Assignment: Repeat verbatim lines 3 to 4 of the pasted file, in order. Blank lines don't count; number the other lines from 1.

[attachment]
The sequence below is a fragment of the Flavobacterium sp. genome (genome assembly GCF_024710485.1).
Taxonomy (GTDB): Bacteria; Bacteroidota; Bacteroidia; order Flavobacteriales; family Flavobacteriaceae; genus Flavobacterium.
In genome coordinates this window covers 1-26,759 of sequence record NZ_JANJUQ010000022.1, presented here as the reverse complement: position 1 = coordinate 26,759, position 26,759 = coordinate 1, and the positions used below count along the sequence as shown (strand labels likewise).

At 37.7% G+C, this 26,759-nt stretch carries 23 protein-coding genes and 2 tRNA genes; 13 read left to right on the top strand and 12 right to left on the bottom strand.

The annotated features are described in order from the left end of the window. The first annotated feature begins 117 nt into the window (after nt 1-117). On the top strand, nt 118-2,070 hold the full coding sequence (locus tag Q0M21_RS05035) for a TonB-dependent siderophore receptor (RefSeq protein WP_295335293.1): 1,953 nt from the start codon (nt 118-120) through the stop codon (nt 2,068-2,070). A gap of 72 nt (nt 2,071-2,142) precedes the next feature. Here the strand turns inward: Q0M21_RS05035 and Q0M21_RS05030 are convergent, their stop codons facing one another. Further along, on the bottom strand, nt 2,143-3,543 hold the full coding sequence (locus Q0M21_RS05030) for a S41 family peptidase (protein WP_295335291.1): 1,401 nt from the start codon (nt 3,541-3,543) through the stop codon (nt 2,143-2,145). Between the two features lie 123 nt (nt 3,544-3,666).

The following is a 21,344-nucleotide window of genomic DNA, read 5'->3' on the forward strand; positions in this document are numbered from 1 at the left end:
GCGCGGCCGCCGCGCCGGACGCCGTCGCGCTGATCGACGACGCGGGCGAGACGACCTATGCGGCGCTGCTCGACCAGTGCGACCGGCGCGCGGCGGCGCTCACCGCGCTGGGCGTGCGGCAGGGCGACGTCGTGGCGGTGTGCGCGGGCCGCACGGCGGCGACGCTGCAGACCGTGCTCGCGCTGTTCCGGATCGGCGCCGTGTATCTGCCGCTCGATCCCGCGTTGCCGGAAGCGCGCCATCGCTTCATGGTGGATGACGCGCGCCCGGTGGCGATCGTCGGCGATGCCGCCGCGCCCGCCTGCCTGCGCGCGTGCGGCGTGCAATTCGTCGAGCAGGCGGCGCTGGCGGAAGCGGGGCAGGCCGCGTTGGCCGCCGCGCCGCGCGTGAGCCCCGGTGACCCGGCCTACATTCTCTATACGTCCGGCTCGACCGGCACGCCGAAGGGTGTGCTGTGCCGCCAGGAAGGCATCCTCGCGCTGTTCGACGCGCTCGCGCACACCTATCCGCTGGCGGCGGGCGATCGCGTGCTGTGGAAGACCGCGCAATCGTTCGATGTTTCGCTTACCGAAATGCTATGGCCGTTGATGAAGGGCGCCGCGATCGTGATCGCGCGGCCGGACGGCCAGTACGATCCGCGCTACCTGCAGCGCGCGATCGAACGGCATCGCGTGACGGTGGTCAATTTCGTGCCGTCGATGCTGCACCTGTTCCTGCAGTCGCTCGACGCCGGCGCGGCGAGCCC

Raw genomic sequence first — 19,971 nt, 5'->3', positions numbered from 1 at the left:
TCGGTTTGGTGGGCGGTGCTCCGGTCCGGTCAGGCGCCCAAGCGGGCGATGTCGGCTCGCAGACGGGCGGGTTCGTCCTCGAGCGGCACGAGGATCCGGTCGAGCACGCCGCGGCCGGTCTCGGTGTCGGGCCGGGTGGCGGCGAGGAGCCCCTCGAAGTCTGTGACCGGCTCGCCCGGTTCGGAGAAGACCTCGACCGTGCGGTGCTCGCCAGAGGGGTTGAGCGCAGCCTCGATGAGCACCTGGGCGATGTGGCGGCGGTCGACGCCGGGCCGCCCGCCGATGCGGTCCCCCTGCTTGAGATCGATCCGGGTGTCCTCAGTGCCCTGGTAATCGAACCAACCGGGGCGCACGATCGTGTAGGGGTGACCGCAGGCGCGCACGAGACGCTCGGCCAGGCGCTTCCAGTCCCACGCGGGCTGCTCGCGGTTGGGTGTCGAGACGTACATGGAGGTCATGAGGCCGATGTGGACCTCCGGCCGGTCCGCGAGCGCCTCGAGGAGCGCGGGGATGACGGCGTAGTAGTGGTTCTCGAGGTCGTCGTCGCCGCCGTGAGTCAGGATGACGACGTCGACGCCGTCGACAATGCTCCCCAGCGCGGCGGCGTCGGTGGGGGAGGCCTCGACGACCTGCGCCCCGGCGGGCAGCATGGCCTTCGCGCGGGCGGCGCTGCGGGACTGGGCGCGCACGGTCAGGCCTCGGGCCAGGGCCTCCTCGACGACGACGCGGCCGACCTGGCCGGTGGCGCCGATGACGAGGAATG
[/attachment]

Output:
In genome coordinates this window covers 1-26,759 of sequence record NZ_JANJUQ010000022.1, presented here as the reverse complement: position 1 = coordinate 26,759, position 26,759 = coordinate 1, and the positions used below count along the sequence as shown (strand labels likewise).

At 37.7% G+C, this 26,759-nt stretch carries 23 protein-coding genes and 2 tRNA genes; 13 read left to right on the top strand and 12 right to left on the bottom strand.